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Global herd immunity remains out of reach because of inequitable vaccine distribution – 99% of people in poor countries are unvaccinated

A COVID-19 field hospital in Santo Andre, Brazil. The pandemic has killed over 503,000 people in Brazil; just 11% of the population is fully vaccinated. Mario Tama/Getty Images

Global herd immunity remains out of reach because of inequitable vaccine distribution – 99% of people in poor countries are unvaccinated

A COVID-19 field hospital in Santo Andre, Brazil. The pandemic has killed over 503,000 people in Brazil; just 11% of the population is fully vaccinated. Mario Tama/Getty Images

Global herd immunity remains out of reach because of inequitable vaccine distribution – 99% of people in poor countries are unvaccinated

A COVID-19 field hospital in Santo Andre, Brazil. The pandemic has killed over 503,000 people in Brazil; just 11% of the population is fully vaccinated. Mario Tama/Getty Images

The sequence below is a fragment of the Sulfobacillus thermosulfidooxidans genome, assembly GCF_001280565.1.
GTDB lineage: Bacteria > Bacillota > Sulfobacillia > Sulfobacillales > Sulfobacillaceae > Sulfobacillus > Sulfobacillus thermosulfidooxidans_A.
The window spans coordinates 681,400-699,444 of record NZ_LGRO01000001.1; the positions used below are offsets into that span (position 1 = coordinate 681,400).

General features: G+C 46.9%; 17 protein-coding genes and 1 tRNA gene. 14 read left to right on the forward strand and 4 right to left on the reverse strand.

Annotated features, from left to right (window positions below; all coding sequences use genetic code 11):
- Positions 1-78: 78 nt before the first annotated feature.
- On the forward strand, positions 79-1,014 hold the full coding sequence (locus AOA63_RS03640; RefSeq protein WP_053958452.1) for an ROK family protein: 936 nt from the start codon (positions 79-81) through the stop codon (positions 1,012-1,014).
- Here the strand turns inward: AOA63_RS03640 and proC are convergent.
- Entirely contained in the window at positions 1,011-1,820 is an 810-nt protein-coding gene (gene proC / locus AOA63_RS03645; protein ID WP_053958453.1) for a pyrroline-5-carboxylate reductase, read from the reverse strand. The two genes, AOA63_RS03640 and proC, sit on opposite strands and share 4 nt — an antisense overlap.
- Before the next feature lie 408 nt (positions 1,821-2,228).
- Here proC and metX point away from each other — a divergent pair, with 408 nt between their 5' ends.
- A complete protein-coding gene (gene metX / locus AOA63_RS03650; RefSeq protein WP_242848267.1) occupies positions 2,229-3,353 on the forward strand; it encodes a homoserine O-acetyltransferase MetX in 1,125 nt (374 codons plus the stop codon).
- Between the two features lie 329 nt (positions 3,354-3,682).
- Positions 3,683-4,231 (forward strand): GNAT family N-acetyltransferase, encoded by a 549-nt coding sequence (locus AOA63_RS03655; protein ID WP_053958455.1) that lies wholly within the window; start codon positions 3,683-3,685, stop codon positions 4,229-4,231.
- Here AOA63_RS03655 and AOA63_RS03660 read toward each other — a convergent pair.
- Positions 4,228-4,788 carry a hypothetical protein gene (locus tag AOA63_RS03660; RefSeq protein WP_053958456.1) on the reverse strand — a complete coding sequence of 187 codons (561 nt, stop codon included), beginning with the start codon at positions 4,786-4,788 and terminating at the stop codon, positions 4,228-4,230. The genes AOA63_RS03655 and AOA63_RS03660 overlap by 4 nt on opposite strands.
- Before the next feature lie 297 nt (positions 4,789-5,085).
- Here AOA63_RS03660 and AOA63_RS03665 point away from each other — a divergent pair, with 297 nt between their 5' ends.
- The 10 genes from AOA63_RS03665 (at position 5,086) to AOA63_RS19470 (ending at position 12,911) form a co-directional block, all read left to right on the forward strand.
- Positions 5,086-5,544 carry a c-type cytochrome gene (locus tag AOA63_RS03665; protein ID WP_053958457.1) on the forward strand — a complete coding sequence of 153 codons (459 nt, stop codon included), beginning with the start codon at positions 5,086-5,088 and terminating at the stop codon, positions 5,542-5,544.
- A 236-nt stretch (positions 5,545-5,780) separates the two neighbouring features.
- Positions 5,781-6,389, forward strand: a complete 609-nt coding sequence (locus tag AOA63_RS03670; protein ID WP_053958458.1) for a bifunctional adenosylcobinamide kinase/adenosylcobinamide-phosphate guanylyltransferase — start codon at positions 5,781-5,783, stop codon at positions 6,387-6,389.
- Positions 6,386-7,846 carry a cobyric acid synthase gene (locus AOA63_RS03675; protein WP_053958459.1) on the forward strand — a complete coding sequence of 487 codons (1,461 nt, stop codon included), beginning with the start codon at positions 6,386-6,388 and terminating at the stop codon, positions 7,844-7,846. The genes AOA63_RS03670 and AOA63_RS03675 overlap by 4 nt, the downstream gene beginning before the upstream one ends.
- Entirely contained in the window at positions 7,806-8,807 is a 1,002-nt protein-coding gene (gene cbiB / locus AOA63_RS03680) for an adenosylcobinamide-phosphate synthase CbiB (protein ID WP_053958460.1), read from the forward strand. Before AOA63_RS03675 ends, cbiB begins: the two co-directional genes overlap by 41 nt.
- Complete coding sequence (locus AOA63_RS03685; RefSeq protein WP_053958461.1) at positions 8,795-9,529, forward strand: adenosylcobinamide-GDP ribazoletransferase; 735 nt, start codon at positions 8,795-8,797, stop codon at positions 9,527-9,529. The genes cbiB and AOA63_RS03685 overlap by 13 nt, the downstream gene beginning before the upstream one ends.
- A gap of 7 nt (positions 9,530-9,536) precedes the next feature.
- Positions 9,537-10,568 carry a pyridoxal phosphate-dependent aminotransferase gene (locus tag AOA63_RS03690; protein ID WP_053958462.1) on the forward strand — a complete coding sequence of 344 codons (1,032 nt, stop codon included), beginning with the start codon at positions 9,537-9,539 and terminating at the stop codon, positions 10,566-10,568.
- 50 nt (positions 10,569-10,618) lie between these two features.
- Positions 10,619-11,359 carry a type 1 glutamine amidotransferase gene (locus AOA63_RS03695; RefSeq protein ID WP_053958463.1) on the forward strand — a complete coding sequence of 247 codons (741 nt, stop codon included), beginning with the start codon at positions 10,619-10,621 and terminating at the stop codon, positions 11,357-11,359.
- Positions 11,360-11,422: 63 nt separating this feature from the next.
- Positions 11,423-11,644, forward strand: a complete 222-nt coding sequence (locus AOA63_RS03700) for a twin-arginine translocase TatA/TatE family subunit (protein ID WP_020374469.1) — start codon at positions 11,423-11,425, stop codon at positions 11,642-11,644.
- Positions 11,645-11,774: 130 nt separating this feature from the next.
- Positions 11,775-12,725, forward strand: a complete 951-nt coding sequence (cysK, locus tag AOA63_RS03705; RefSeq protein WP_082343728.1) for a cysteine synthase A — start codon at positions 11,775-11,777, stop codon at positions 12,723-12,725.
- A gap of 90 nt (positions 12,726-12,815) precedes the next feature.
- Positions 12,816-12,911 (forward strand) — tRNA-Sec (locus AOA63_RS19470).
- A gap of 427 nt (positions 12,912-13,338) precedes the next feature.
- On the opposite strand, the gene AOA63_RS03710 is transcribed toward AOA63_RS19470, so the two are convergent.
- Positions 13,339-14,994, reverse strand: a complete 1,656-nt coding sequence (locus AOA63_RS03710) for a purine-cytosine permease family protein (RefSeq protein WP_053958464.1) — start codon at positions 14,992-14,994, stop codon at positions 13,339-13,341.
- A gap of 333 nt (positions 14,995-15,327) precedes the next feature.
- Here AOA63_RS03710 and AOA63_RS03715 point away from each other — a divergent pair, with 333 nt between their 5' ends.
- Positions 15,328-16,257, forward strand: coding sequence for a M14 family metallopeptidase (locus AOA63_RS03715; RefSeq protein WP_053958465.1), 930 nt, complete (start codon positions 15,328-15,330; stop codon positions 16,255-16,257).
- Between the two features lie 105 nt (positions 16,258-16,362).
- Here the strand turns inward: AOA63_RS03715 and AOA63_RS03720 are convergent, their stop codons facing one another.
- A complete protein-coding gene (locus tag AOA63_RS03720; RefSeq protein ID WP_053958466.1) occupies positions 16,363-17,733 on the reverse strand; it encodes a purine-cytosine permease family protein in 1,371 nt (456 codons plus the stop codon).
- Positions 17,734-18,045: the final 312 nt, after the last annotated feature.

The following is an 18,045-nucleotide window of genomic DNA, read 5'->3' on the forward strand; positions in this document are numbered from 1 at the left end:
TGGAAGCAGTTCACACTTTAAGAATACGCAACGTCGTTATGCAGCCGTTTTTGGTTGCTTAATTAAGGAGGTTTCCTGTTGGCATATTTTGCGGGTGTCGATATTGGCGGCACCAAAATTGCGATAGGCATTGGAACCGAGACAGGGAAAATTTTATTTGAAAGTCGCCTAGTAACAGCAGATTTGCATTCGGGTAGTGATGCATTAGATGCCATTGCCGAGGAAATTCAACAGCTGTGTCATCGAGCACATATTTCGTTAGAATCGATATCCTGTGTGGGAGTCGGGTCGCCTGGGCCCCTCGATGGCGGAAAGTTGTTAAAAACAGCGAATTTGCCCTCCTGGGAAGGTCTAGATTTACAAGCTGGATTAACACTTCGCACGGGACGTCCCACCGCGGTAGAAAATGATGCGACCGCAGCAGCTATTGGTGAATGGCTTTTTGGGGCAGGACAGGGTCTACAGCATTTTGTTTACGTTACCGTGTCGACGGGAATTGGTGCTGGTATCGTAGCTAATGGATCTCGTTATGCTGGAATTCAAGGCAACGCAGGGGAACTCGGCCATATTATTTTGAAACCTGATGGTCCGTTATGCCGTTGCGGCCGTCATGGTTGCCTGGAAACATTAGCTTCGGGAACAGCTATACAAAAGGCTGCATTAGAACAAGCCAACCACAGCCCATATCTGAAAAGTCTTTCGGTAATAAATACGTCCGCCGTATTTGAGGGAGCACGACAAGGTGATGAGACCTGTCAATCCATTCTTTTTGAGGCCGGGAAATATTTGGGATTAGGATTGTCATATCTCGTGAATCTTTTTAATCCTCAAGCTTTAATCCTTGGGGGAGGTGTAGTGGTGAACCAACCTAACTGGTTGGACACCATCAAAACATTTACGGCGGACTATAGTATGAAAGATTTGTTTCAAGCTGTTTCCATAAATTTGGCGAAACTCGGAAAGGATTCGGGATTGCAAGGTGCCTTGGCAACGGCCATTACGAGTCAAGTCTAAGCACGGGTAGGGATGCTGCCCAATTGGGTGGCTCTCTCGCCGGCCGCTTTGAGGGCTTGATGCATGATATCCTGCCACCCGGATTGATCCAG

Global herd immunity remains out of reach because of inequitable vaccine distribution – 99% of people in poor countries are unvaccinated

A COVID-19 field hospital in Santo Andre, Brazil. The pandemic has killed over 503,000 people in Brazil; just 11% of the population is fully vaccinated. Mario Tama/Getty Images

COVAX’s goal – for lower-income countries to “receive enough doses to vaccinate up to 20% of their population” – would not get COVID-19 transmission under control in those places.

Maria De Jesus, American University School of International Service

In the race between infection and injection, injection has lost.

Public health experts estimate that approximately 70% of the world’s 7.9 billion people must be fully vaccinated to end the COVID-19 pandemic. As of June 21, 2021, 10.04% of the global population had been fully vaccinated, nearly all of them in rich countries.

Only 0.9% of people in low-income countries have received at least one dose.

I am a scholar of global health who specializes in health care inequities. Using a data set on vaccine distribution compiled by the Global Health Innovation Center’s Launch and Scale Speedometer at Duke University in the United States, I analyzed what the global vaccine access gap means for the world.

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